The California Supreme Court’s recent Ardmore decision expanding the applicability of California’s Documentary Transfer Tax Act will no doubt be the source of future litigation. In their recent client alert, colleagues Craig A. Becker, Richard E. Nielsen, Breann E. Robowski and Dianne L. Sweeney examine the issue.
In a breakthrough for offshore wind energy in the United States, construction of the Block Island Wind Farm, the first U.S. offshore wind farm, was completed in August 2016 about 30 miles off the coast of Rhode Island. The project began delivering power to the New England grid on May 5 of this year. While Block Island is a big step forward for the industry, broad public support for offshore wind farms in the U.S. has been lacking due in large part to concerns about aesthetics when the turbines are visible from land. As demonstrated by the collapse of the Cape Wind project in 2014 off the coast of Martha’s Vineyard, failure to get public buy-in can be fatal to a project.
In 1971, the citizens of Pennsylvania overwhelmingly approved a proposed amendment to the Commonwealth of Pennsylvania’s Constitution’s Declaration of Rights, now known as the “Environmental Rights Amendment” (ERA). The amendment provides:
The people have a right to clean air, pure water, and to the preservation of the natural, scenic, historic, and esthetic values of the environment. Pennsylvania’s public natural resources are the common property of all the people, including generations yet to come. As trustee of these resources, the Commonwealth shall conserve and maintain them for the benefit of all the people.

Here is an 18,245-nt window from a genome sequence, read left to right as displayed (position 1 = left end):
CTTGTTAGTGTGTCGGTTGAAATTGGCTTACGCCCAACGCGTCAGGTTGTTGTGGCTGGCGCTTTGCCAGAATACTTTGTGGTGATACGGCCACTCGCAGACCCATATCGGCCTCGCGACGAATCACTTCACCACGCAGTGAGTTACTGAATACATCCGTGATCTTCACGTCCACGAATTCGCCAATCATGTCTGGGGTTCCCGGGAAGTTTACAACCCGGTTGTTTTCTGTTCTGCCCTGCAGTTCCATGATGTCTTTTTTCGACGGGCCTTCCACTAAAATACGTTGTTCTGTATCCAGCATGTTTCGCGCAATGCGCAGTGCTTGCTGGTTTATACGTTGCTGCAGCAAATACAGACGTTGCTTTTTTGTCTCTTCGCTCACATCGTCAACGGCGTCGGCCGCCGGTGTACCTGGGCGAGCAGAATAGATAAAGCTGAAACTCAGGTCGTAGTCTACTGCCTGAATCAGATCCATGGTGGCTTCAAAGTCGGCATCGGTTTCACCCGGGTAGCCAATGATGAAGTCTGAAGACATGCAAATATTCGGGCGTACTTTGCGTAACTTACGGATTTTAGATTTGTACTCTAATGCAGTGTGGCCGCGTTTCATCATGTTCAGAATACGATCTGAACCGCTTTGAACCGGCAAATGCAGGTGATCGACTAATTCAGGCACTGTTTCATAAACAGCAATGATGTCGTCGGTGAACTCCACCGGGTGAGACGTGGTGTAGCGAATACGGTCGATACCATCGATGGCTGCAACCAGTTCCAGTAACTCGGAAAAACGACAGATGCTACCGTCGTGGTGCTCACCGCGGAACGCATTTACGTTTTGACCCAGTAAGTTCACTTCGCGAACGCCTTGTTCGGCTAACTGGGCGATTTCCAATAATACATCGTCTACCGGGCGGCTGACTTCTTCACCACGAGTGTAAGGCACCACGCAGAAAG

On June 20, 2017, the Supreme Court of Pennsylvania, in Pennsylvania Environmental Defense Foundation v. Commonwealth of Pennsylvania and Governor Tom Wolf, held , in a 4 to 32 ruling, that two 2009 fiscal laws passed by the legislature were facially unconstitutional under the ERA because they did not provide that all funds generated by royalties from the leasing of state lands for the exploration and production of oil and gas were wholly directed to the protection and preservation of the Commonwealth’s public natural resources.
On July 13, the U.S. Court of Appeals for the Ninth Circuit decided the case of United States v. Sierra Pacific Industries, et al. This is referred to as the “ Moonlight Fire” case.
The Ninth Circuit framed the issues before it as follows:
We are asked to decide whether certain allegations of fraud, some of which were known before the parties settled, and some of which came to light after the settlement, rise to a level of fraud on the court, such that relief from the settlement agreement is warranted under Federal Rule of Civil Procedure 60(d)(3).
In California Supreme Court Decision Changes the Transfer Tax World, Pillsbury attorneys Craig Becker, Richard Nielsen, Breann Robowski and Dianne Sweeney discuss the California Supreme Court’s decision in 926 North Armore Avenue, LLC v. County of Los Angeles:
- Court concludes counties and cities are permitted to impose a documentary transfer tax on entity transfers that result in a Proposition 13 “change in ownership” under California Revenue & Taxation Code § 64(c) or 64(d).